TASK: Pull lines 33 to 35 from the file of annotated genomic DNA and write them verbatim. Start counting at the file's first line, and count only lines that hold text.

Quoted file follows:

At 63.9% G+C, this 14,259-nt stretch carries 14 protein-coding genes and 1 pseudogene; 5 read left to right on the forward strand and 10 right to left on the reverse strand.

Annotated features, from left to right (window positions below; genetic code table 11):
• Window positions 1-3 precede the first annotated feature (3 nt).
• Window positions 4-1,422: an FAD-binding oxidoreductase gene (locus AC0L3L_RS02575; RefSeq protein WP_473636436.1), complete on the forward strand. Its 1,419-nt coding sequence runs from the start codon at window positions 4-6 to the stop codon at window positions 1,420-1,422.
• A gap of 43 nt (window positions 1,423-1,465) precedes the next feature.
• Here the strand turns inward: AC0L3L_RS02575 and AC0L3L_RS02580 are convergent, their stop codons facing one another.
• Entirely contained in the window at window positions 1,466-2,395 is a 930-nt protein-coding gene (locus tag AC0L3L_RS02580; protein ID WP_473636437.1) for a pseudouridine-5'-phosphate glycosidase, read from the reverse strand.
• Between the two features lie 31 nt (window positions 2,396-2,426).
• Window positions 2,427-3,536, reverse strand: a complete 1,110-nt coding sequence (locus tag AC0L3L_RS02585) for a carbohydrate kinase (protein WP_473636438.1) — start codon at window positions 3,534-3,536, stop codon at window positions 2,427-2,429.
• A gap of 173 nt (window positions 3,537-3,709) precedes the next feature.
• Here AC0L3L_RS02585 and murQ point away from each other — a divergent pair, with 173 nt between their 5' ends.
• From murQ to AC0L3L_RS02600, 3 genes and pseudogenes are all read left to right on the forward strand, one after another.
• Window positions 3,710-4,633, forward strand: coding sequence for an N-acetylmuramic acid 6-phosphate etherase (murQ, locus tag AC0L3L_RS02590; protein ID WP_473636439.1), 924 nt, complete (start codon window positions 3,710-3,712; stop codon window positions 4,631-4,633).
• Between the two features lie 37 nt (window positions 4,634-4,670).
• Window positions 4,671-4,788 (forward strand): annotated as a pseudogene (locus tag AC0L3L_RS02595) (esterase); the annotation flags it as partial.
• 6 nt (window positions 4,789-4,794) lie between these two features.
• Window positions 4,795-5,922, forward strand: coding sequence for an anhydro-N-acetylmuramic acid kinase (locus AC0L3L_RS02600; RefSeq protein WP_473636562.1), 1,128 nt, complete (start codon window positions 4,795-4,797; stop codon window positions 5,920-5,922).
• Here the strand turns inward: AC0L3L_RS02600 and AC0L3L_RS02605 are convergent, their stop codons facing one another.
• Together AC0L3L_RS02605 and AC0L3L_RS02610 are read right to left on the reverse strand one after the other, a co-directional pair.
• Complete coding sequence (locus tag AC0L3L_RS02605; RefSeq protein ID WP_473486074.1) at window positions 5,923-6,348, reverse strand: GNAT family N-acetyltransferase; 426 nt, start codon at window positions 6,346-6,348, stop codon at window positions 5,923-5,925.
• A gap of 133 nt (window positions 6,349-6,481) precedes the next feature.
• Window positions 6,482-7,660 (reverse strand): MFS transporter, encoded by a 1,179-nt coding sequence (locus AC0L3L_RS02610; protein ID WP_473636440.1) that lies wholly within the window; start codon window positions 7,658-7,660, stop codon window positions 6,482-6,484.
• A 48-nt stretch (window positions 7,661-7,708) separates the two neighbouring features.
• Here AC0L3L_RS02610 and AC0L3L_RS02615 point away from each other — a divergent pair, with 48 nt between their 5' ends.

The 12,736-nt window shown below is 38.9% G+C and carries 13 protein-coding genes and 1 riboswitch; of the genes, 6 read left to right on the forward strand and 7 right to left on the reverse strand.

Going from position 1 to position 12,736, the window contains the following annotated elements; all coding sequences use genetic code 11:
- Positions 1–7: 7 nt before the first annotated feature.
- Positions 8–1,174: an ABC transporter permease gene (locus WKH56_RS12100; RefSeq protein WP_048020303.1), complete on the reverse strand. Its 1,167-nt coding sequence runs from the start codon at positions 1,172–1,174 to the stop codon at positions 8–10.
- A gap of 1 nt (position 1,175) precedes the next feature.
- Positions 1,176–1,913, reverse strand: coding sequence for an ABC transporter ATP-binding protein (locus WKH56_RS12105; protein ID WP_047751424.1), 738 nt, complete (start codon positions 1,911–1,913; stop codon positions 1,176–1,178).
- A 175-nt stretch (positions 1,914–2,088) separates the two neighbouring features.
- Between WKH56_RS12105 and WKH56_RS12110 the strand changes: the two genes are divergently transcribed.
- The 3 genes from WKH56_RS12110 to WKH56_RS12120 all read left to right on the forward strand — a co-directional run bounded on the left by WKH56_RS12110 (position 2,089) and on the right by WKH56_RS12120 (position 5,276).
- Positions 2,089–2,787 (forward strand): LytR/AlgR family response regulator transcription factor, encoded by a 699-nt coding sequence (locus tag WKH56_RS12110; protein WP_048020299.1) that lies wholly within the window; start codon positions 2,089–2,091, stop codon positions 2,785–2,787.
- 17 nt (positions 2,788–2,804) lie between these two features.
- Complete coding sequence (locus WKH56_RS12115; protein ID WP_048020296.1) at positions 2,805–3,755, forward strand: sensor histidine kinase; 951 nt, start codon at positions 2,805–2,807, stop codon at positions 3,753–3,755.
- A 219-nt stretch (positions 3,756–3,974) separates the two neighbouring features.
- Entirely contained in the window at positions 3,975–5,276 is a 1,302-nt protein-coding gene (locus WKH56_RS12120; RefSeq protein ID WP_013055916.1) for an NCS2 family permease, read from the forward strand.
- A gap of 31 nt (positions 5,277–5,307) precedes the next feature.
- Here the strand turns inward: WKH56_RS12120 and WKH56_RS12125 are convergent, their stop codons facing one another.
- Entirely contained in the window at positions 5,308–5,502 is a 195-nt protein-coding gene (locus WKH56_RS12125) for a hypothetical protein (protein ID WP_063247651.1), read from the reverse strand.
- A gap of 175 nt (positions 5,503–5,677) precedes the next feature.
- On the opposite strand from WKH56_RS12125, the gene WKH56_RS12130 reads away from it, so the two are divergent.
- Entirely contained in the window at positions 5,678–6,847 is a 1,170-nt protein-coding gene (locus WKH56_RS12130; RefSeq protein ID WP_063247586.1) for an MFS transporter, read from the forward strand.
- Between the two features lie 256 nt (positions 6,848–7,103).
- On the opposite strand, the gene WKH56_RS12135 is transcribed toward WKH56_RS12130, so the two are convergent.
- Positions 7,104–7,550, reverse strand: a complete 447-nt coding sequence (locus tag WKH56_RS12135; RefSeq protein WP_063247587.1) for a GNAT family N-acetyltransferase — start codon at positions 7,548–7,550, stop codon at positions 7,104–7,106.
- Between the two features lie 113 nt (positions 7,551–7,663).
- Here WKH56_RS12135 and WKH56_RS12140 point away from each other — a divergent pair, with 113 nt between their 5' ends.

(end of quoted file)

- The 3 genes from WKH56_RS12110 to WKH56_RS12120 all read left to right on the forward strand — a co-directional run bounded on the left by WKH56_RS12110 (position 2,089) and on the right by WKH56_RS12120 (position 5,276).
- Positions 2,089–2,787 (forward strand): LytR/AlgR family response regulator transcription factor, encoded by a 699-nt coding sequence (locus tag WKH56_RS12110; protein WP_048020299.1) that lies wholly within the window; start codon positions 2,089–2,091, stop codon positions 2,785–2,787.
- 17 nt (positions 2,788–2,804) lie between these two features.